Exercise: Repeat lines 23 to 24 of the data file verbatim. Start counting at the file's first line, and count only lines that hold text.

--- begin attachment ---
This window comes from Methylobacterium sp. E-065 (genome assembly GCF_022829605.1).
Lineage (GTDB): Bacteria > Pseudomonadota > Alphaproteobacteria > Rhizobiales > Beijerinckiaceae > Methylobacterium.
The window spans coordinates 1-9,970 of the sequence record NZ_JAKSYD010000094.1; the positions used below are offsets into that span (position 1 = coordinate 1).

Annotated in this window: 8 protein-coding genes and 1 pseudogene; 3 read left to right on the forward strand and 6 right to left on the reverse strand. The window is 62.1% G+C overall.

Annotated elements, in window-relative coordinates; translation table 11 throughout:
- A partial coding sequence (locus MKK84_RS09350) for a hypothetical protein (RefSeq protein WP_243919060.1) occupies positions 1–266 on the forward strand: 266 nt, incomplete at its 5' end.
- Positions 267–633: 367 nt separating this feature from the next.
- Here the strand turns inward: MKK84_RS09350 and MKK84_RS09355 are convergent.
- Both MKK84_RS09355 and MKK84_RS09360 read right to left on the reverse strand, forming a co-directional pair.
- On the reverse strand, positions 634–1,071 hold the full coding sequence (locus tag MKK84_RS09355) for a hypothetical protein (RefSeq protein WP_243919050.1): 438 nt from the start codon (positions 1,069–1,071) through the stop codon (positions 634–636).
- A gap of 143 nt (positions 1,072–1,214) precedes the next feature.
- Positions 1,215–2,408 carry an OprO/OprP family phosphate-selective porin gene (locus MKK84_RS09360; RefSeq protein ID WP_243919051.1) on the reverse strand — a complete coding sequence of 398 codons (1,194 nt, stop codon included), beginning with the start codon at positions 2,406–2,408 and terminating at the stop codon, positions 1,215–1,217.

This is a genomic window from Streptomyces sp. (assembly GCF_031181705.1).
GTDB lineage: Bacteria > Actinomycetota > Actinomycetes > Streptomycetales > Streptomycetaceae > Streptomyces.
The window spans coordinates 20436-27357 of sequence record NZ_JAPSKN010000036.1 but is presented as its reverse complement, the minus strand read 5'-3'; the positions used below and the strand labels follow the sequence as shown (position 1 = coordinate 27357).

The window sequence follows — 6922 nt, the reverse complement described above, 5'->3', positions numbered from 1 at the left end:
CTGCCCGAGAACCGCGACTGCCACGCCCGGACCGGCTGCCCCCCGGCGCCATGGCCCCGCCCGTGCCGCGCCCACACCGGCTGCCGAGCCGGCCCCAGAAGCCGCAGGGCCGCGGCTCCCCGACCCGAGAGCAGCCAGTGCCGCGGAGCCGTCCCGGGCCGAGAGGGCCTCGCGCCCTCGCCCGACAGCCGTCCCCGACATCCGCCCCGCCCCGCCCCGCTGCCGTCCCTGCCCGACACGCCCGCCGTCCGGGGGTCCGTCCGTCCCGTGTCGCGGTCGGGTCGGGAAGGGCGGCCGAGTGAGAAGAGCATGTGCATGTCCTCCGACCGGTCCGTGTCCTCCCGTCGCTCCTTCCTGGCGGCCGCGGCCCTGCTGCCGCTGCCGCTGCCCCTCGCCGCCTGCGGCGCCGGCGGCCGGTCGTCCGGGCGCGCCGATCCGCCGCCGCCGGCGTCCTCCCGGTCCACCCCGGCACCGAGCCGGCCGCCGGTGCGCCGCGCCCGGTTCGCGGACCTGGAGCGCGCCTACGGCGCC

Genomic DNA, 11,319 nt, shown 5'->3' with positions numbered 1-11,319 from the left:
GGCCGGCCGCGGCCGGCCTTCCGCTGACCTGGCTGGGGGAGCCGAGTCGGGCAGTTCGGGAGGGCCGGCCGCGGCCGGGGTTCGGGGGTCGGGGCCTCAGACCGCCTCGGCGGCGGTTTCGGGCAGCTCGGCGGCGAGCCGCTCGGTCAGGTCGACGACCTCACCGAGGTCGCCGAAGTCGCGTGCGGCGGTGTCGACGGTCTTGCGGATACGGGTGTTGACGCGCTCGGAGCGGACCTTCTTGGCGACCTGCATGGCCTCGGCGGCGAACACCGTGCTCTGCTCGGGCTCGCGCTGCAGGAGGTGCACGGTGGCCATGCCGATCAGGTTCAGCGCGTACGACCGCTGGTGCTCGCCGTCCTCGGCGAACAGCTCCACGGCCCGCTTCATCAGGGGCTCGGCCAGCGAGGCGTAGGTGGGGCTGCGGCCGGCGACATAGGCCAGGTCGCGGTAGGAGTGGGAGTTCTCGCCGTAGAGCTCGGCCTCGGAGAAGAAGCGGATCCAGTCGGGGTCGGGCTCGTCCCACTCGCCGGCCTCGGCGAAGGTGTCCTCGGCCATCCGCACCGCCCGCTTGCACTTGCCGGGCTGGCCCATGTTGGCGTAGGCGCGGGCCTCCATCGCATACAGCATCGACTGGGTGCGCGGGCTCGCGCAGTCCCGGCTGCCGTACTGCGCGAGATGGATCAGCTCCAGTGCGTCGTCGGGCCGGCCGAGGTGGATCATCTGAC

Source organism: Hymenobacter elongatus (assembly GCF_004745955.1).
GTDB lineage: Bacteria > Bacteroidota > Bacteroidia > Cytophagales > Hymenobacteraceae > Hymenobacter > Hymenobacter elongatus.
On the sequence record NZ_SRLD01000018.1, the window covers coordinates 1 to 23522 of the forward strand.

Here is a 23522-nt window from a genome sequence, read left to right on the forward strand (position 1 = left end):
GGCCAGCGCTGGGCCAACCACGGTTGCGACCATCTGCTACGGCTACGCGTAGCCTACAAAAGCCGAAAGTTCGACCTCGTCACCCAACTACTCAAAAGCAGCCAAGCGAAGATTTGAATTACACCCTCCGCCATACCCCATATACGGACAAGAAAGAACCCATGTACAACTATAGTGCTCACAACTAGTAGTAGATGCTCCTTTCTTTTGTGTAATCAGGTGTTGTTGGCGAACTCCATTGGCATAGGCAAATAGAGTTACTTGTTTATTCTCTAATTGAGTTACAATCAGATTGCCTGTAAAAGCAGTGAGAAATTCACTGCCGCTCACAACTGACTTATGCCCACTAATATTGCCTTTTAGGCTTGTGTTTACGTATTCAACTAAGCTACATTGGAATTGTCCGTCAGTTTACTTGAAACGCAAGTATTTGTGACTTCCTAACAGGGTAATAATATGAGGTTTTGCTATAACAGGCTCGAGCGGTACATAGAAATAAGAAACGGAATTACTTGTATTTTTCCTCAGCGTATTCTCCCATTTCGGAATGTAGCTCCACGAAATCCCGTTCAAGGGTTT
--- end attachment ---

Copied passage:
Here is a 23522-nt window from a genome sequence, read left to right on the forward strand (position 1 = left end):
GGCCAGCGCTGGGCCAACCACGGTTGCGACCATCTGCTACGGCTACGCGTAGCCTACAAAAGCCGAAAGTTCGACCTCGTCACCCAACTACTCAAAAGCAGCCAAGCGAAGATTTGAATTACACCCTCCGCCATACCCCATATACGGACAAGAAAGAACCCATGTACAACTATAGTGCTCACAACTAGTAGTAGATGCTCCTTTCTTTTGTGTAATCAGGTGTTGTTGGCGAACTCCATTGGCATAGGCAAATAGAGTTACTTGTTTATTCTCTAATTGAGTTACAATCAGATTGCCTGTAAAAGCAGTGAGAAATTCACTGCCGCTCACAACTGACTTATGCCCACTAATATTGCCTTTTAGGCTTGTGTTTACGTATTCAACTAAGCTACATTGGAATTGTCCGTCAGTTTACTTGAAACGCAAGTATTTGTGACTTCCTAACAGGGTAATAATATGAGGTTTTGCTATAACAGGCTCGAGCGGTACATAGAAATAAGAAACGGAATTACTTGTATTTTTCCTCAGCGTATTCTCCCATTTCGGAATGTAGCTCCACGAAATCCCGTTCAAGGGTTT